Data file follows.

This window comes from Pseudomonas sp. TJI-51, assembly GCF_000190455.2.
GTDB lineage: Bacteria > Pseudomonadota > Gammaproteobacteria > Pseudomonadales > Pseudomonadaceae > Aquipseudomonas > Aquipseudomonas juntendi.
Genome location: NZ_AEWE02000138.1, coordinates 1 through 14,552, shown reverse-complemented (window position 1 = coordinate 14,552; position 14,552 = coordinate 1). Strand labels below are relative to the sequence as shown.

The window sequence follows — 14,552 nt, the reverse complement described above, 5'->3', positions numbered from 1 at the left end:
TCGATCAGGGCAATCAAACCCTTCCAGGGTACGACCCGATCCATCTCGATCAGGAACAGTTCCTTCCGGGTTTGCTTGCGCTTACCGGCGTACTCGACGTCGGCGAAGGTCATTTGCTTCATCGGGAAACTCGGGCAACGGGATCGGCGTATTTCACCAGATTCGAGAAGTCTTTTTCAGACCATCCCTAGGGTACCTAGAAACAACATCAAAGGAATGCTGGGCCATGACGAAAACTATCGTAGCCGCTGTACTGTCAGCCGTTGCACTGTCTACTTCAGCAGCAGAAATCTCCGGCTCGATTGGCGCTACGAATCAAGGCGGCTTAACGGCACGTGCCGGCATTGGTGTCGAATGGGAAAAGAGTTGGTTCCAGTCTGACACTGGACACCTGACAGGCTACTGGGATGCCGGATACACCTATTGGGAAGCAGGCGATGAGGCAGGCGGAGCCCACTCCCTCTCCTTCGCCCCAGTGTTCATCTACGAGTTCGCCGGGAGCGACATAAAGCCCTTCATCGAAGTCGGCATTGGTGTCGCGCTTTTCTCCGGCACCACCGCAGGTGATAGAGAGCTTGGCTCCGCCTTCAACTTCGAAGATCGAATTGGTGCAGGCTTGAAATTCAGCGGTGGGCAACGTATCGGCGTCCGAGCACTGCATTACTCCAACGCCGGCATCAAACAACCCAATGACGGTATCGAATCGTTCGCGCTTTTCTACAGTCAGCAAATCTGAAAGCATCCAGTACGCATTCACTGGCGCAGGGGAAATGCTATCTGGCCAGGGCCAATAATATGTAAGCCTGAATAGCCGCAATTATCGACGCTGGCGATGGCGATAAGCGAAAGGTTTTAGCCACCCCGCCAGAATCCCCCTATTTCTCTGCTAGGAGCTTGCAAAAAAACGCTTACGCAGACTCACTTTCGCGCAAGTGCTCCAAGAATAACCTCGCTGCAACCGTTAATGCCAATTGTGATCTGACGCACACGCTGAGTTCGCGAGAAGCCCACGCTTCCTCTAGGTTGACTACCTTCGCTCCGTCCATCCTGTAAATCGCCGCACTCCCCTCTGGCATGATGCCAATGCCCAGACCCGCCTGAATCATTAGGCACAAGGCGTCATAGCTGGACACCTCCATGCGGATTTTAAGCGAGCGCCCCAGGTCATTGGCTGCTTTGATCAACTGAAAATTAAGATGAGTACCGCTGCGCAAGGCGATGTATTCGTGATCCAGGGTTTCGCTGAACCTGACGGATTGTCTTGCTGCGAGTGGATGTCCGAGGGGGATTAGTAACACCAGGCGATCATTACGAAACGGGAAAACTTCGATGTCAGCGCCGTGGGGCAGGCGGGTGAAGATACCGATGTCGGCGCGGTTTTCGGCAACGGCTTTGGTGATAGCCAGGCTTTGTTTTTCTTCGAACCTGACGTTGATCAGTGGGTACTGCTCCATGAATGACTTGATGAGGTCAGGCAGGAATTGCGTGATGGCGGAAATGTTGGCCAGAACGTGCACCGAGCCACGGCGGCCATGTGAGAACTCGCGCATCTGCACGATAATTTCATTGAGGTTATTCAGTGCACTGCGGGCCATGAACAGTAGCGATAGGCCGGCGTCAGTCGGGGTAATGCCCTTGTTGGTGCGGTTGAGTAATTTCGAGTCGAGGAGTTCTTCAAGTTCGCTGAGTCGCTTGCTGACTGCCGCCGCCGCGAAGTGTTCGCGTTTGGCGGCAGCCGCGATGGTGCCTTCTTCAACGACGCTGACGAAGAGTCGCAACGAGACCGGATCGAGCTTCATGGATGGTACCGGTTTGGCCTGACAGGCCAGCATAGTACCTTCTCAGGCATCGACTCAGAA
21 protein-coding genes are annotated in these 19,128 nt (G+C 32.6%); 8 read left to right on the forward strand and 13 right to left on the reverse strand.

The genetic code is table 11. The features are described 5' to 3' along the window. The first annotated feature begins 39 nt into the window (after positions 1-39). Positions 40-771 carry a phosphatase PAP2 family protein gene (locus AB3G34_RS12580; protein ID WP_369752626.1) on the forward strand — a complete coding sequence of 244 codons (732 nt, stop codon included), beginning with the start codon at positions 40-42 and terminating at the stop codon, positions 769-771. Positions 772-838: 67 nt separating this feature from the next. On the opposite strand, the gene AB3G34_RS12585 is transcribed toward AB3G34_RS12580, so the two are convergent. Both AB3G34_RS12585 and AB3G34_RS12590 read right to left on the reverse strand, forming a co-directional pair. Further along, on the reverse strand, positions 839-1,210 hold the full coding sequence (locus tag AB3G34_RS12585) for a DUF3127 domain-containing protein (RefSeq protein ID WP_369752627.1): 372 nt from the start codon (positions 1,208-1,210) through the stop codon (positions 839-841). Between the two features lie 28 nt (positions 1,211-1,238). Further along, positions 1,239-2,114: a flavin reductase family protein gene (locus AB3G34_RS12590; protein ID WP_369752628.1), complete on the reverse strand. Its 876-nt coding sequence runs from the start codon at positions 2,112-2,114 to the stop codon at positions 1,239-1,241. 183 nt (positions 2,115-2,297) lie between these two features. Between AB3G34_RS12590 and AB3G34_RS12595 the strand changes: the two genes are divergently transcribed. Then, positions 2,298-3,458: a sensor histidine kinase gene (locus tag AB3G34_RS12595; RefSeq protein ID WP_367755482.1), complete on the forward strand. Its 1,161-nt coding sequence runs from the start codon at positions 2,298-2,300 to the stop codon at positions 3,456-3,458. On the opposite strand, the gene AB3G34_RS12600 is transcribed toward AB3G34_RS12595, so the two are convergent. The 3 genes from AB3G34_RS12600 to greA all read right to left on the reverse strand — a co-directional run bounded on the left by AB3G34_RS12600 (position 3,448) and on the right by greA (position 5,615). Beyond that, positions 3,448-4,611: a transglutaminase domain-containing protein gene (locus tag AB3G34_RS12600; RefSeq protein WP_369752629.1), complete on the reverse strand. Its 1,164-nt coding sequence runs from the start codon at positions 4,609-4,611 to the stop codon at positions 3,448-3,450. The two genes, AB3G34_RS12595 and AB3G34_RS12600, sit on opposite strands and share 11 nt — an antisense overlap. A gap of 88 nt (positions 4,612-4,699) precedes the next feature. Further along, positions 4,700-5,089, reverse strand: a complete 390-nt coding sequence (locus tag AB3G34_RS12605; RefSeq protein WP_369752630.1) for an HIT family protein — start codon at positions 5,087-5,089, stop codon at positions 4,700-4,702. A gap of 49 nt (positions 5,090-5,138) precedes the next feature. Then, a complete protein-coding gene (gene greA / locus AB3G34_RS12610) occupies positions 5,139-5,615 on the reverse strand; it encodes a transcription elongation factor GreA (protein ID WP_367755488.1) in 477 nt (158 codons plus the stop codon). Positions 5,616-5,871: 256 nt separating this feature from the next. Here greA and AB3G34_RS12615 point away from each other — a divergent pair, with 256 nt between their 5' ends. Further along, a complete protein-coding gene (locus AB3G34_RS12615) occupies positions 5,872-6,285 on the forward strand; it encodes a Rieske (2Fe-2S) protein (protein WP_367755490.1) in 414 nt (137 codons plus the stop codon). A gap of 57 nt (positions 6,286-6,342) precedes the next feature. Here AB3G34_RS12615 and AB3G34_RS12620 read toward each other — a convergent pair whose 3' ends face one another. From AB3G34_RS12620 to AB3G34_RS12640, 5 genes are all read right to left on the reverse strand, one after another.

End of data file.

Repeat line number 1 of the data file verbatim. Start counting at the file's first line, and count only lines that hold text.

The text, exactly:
This window comes from Pseudomonas sp. TJI-51, assembly GCF_000190455.2.